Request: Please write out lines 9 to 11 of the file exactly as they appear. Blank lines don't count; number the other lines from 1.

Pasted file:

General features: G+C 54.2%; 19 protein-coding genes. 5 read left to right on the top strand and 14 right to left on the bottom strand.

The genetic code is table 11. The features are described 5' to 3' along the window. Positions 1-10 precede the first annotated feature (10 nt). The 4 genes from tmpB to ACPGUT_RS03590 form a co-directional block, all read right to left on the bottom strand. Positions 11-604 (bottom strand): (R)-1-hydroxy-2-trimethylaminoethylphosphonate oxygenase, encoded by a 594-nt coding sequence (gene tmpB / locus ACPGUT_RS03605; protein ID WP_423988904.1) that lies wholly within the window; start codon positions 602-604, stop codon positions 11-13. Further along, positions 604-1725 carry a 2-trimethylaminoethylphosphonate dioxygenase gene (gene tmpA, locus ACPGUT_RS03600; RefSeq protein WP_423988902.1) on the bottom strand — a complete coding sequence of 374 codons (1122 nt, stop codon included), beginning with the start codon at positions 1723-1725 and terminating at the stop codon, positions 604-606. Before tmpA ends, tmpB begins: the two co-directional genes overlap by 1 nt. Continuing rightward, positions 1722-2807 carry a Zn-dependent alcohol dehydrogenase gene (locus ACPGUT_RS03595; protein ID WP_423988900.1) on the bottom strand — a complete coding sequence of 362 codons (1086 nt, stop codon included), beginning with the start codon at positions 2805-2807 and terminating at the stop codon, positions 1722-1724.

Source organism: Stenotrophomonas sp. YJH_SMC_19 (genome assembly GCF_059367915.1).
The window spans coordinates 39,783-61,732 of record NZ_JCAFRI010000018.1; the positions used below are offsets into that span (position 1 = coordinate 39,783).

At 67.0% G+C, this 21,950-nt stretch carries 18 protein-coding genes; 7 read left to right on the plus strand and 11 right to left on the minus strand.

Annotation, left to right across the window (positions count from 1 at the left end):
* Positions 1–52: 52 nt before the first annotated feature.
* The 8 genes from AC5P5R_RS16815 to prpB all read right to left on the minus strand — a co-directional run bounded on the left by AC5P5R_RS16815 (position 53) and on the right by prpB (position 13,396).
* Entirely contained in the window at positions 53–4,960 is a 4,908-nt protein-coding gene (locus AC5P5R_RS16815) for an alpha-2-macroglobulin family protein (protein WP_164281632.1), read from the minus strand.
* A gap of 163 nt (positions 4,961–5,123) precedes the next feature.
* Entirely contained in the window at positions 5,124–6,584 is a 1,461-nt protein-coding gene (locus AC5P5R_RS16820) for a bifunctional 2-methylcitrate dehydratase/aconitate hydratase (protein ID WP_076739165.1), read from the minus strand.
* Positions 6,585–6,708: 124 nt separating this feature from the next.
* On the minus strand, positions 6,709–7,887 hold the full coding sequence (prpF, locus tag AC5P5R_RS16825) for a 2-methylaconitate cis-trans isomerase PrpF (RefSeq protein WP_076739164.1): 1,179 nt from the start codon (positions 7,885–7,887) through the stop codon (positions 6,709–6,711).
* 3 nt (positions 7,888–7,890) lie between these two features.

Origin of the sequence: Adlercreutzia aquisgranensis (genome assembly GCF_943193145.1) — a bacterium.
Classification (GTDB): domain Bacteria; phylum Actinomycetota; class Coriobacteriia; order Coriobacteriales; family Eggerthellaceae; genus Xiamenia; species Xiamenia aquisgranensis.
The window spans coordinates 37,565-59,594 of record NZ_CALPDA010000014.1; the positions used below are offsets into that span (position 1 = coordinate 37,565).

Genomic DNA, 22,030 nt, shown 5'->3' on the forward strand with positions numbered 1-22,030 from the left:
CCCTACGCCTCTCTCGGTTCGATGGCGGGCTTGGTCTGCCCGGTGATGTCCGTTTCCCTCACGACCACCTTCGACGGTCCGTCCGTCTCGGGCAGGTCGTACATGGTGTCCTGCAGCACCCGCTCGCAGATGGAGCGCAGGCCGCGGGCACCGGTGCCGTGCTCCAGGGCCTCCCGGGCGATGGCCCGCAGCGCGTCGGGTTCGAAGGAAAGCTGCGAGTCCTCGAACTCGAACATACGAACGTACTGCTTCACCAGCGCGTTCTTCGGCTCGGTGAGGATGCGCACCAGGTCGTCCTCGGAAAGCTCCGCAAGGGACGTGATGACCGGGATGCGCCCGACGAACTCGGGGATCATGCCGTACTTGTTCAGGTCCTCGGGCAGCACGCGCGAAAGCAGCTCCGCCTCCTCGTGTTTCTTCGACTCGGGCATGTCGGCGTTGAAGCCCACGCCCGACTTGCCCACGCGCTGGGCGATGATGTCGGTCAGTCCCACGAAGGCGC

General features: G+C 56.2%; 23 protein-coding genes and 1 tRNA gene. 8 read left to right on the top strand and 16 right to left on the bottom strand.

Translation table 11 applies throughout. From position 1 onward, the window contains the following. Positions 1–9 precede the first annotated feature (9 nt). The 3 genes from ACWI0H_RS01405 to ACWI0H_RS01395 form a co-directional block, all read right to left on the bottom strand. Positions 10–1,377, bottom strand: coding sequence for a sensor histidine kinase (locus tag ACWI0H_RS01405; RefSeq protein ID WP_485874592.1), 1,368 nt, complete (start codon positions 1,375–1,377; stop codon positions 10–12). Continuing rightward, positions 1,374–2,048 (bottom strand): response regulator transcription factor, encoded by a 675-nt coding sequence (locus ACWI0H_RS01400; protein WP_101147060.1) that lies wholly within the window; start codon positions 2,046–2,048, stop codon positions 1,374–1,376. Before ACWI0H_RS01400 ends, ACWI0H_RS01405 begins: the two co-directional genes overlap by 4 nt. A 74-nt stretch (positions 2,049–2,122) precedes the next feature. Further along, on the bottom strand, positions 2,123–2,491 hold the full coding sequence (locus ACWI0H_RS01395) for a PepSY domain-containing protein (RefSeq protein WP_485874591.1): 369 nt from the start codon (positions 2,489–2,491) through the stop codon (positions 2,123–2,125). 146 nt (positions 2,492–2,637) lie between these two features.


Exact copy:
* Entirely contained in the window at positions 53–4,960 is a 4,908-nt protein-coding gene (locus AC5P5R_RS16815) for an alpha-2-macroglobulin family protein (protein WP_164281632.1), read from the minus strand.
* A gap of 163 nt (positions 4,961–5,123) precedes the next feature.
* Entirely contained in the window at positions 5,124–6,584 is a 1,461-nt protein-coding gene (locus AC5P5R_RS16820) for a bifunctional 2-methylcitrate dehydratase/aconitate hydratase (protein ID WP_076739165.1), read from the minus strand.